Considered the most beautiful of the Mayan ruins, Tulum is imprinted on a visitor’s mind as no other city from Mexico’s Indigenous past.
Tulum, like the Mayan city ruins of Cobá, El-Bekem and Chichén Itzá has been, to some extent, excavated and made accessible to tourists.
Known once as Zamá, for the Mayans it became the ‘City of Dawn’.
Built in honour of the sun, it edges the second longest coral reef in the Americas that a short distance from shore falls down dramatically to 469 m. Many consider it the most fascinating of the ancient Mayan cities found in the Yucatán Peninsula.
Tulum, which means ‘wall’, was a name later given to the site because it was the only Mayan city protected by a wall – 4.6 m high and 7 m wide, much of which still stands.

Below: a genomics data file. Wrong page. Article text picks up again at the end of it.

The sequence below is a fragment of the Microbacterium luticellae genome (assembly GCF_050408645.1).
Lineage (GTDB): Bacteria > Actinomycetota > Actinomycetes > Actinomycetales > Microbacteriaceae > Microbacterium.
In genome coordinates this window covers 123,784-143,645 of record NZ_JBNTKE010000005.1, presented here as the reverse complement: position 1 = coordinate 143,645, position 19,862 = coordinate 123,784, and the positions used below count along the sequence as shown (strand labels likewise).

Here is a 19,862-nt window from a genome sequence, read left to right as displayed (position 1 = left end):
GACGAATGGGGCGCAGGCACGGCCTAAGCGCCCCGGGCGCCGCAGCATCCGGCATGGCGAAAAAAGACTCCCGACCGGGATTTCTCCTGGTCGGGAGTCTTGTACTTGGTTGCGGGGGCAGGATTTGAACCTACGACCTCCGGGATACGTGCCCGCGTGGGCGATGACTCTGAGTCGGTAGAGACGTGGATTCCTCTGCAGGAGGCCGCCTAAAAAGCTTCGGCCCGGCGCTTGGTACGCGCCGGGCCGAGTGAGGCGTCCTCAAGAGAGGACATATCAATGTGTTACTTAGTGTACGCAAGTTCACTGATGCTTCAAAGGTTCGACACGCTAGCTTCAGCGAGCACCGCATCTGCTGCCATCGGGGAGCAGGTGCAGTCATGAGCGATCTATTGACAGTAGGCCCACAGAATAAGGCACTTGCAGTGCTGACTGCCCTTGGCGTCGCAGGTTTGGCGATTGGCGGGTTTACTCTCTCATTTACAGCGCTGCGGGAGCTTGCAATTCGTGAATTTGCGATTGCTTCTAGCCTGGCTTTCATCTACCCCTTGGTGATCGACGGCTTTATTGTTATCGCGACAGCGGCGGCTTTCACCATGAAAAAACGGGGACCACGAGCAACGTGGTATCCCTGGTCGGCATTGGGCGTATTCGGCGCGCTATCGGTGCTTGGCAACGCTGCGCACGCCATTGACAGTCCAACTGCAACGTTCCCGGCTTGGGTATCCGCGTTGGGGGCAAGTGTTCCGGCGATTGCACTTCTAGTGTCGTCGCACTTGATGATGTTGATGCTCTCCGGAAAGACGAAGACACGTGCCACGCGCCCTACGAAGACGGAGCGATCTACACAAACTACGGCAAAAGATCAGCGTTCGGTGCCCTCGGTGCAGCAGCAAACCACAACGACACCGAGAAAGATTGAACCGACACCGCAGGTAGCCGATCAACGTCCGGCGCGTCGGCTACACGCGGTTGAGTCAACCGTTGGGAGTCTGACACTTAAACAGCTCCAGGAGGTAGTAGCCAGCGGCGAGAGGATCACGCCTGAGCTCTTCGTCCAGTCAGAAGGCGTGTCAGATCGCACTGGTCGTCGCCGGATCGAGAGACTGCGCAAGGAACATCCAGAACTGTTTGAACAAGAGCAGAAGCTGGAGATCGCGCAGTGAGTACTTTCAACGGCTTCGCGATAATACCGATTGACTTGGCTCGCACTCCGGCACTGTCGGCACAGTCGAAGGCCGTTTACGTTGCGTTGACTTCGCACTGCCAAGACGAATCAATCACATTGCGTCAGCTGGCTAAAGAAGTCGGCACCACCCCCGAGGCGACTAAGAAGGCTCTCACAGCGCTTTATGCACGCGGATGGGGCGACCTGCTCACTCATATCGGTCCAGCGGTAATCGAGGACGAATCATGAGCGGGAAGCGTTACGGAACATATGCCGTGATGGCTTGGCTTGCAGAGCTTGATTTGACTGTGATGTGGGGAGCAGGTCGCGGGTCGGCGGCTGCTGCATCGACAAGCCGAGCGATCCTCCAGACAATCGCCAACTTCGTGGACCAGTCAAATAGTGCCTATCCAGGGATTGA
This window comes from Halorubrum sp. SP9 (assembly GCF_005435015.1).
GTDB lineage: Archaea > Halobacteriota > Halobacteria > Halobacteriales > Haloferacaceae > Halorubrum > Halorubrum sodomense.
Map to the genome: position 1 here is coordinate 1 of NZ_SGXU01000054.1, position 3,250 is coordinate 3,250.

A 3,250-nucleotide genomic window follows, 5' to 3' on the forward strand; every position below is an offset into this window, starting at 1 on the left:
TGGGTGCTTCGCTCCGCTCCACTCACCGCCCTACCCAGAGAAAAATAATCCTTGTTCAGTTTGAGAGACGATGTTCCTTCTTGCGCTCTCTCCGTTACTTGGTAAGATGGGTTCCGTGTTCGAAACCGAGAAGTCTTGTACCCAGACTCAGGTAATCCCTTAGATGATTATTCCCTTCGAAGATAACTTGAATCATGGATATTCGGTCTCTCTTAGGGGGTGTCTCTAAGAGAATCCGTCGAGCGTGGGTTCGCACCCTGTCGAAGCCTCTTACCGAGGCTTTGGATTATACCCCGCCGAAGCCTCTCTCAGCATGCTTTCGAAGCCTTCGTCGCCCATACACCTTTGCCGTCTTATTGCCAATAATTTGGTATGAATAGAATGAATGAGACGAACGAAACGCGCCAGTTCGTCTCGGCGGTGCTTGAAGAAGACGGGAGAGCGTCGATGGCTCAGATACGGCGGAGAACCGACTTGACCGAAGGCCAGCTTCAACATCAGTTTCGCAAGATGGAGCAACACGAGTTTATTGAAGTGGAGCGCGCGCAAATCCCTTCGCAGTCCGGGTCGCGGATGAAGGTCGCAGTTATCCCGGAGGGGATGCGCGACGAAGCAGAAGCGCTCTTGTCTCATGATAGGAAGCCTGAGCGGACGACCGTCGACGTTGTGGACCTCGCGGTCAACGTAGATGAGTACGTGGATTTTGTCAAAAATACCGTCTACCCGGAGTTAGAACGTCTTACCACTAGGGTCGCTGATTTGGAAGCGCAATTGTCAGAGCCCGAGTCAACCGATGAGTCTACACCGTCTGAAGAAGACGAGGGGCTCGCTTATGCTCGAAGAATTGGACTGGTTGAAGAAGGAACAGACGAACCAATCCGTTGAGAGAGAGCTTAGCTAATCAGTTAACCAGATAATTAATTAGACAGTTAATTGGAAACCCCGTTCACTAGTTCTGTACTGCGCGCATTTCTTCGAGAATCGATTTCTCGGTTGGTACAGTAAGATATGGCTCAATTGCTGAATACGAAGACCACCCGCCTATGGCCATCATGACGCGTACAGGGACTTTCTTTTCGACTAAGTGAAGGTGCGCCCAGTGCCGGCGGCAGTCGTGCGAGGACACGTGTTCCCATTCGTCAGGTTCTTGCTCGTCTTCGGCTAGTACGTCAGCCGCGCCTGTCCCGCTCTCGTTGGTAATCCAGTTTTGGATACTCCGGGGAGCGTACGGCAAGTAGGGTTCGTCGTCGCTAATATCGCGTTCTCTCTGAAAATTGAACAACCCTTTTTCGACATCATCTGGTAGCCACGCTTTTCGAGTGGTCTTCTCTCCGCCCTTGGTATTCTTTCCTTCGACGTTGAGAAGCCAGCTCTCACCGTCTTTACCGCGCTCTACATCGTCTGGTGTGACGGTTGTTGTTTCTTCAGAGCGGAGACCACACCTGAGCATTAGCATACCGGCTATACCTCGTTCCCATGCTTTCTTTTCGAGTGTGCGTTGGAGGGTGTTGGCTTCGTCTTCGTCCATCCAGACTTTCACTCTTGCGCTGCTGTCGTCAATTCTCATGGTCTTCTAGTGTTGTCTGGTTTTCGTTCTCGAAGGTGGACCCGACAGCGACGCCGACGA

Perched on the highest point of Tulum’s cliff is El Castillo which was the Mayan temple dedicated to Kukulcan, the serpent god.
7) Some of the Mayan handicrafts offered in the Mayan Riviera are hipils, grayaberas, attractive tablecloths; and hand-woven wicker baskets, blankets and rugs.
Source : Dave’s Travel Corner